Letters have arrived this week from Gordon, the English Resident in Poland. He reports that all the differences between the king there and his estates over his marriage with the Palatine princess are adjusted, and that for the ratification of this a Polish ambassador will very soon come this way. He states more definitely that it will be the same one who came here three years ago with the first proposals when his Majesty was in Scotland. (fn. 7) The Dutch ambassador confirmed this to me, adding that he is to go to the Hague first to receive the word of the princess's mother. The news comes from a person of great credit and the declaration of the Dutch ambassador makes it look well authenticated, yet for reasons which I have given before and because they have so often been disappointed by so many false announcements, they are very cautious both in believing and in publishing the matter.
They say at Court that your Excellencies are on the point of concluding an alliance with Spain for the defence of the Milanese. Some of the ministers and the Secretary Cuch in particular spoke to me of it as if it was certain. He said he regretted it as he would rather the republic had worked for peace. I expressed my amazement and said I had no inkling of any such thing. As he insisted I was forced to tell him that his informant must be very ignorant about the republic and very ill versed in affairs. I felt sure that his Majesty would pay no attention to such a report. The French ambassadors laugh at it as a hoax. They say the story proceeds from Lord Fildin ; but I will not venture to assert so much as it seems unlikely that he, who has a reputation for prudence, should have written anything so absurd. From time to time false reports of this kind are circulated here, but I do not attach too much importance to them, as I know they are idle inventions which generally die at birth. I feel sure that what I said to the secretary did good.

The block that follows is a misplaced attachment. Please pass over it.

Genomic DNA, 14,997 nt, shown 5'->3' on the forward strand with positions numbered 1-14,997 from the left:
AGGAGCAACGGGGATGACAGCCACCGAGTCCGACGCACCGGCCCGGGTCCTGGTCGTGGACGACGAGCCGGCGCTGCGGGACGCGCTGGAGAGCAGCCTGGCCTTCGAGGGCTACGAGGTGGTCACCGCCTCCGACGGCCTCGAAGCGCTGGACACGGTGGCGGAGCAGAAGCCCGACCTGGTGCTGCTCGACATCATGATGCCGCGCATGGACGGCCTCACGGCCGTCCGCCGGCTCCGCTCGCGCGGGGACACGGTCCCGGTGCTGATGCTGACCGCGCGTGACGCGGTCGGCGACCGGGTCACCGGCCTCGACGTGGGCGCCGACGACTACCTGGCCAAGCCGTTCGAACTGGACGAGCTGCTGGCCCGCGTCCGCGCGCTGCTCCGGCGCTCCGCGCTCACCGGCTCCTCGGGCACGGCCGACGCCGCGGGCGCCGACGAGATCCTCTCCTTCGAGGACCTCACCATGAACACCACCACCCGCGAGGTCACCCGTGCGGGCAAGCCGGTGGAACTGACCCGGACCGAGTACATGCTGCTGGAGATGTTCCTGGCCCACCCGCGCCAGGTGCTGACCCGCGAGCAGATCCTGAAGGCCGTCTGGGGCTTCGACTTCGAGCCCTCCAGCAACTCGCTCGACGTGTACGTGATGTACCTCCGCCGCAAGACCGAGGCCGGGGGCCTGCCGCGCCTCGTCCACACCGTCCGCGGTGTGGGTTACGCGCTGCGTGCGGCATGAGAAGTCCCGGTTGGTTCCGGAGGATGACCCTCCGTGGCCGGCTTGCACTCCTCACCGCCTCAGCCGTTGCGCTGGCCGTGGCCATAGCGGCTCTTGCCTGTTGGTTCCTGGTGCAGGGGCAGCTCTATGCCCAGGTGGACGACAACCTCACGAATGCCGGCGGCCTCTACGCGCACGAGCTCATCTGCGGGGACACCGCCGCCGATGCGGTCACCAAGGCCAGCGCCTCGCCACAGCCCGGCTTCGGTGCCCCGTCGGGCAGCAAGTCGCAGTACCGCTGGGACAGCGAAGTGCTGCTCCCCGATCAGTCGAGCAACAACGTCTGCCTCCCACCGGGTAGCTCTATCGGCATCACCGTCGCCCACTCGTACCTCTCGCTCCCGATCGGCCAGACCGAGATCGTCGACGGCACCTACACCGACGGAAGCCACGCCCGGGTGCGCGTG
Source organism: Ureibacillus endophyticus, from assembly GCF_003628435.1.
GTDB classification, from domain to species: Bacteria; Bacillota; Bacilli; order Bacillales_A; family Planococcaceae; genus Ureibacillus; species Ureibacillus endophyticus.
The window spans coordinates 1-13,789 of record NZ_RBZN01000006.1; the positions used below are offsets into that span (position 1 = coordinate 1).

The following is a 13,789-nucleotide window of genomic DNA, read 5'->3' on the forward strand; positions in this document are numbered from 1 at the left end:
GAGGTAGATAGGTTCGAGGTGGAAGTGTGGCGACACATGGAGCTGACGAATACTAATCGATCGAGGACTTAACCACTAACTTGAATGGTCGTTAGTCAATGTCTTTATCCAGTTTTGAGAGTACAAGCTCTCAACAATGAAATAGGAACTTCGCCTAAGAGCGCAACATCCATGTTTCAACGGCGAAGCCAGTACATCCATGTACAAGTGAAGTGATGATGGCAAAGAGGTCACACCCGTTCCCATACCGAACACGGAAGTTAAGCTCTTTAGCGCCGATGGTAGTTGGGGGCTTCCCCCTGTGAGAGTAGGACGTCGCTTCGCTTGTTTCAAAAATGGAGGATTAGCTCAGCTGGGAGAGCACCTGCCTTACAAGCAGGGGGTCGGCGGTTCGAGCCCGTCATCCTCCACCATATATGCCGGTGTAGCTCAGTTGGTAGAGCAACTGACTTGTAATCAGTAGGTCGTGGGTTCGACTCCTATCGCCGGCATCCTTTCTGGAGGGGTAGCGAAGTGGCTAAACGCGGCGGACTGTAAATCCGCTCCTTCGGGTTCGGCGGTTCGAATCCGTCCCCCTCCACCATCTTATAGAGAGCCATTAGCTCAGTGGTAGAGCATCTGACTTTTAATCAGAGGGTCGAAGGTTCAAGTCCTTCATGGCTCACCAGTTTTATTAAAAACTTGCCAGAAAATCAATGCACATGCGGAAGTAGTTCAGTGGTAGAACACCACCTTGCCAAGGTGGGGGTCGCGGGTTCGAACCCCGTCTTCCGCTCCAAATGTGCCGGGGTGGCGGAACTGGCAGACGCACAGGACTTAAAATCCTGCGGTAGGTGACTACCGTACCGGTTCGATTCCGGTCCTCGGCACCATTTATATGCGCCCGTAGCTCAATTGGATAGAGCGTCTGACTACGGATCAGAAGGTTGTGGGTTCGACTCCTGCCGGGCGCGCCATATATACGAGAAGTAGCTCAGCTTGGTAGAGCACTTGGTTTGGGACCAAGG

I have received this week "the state despatches of the 21st February.
London, the 21st March, 1636.
[Italian ; the part in italics deciphered.]
March 26.
Cons, di X Parti Comuni. Venetian Archives.
622. In the Council of Ten.
That the jewels of the Sanctuary and the Halls of Arms of this Council be shown to the Counts of Liegne, Frenchmen, and to two English gentlemen.
Ayes, 15. Noes, 0. Neutral, 0.
March 28.
Senato, Secreta. Deliberazioni. Corti. Venetian Archives.
623. To the Ambassador in England.
Approval of his behaviour to the Prince Palatine and his brother, reported in his letters of the 15th and 22nd ult. Enclose exposition of the Resident Rolandson on taking leave. When an occasion presents itself he is to express to the king and ministers the satisfaction given by the Resident, in his negotiations, his modesty and discretion and his manner of dealing with affairs of state and of the English merchants.
That 300 ducats be paid to the representatives of the ambassador in England for couriers and the carriage of letters.
Ayes, 128. Noes, 0. Neutral, 3.
March 28.
Senato, Secreta. Dispacci, Inghilterra. Venetian Archives.
624. Anzolo Correr, Venetian Ambassador in England, to the Doge and Senate.
Before going to Hampton Court his Majesty wished to give the final orders for the equipment of the new fleet. Last Sunday in the Council, attended by the Earl of Northumberland, then first admitted as a councillor, the king nominated the vice admiral and all the captains of ships. Pennington will be vice admiral, a man considered prudent and of tried worth. As the captains are numerous it was necessary to select them from all sorts of people, as the kingdom is not so rich now as in the past in those who understand the profession well. However they have chosen the best and they hope for good results. All that remains now is to gather the sailors and provision the ships with food and munitions of war. The general seems to take especial care of this and hopes in a few days to have everything ready to sail.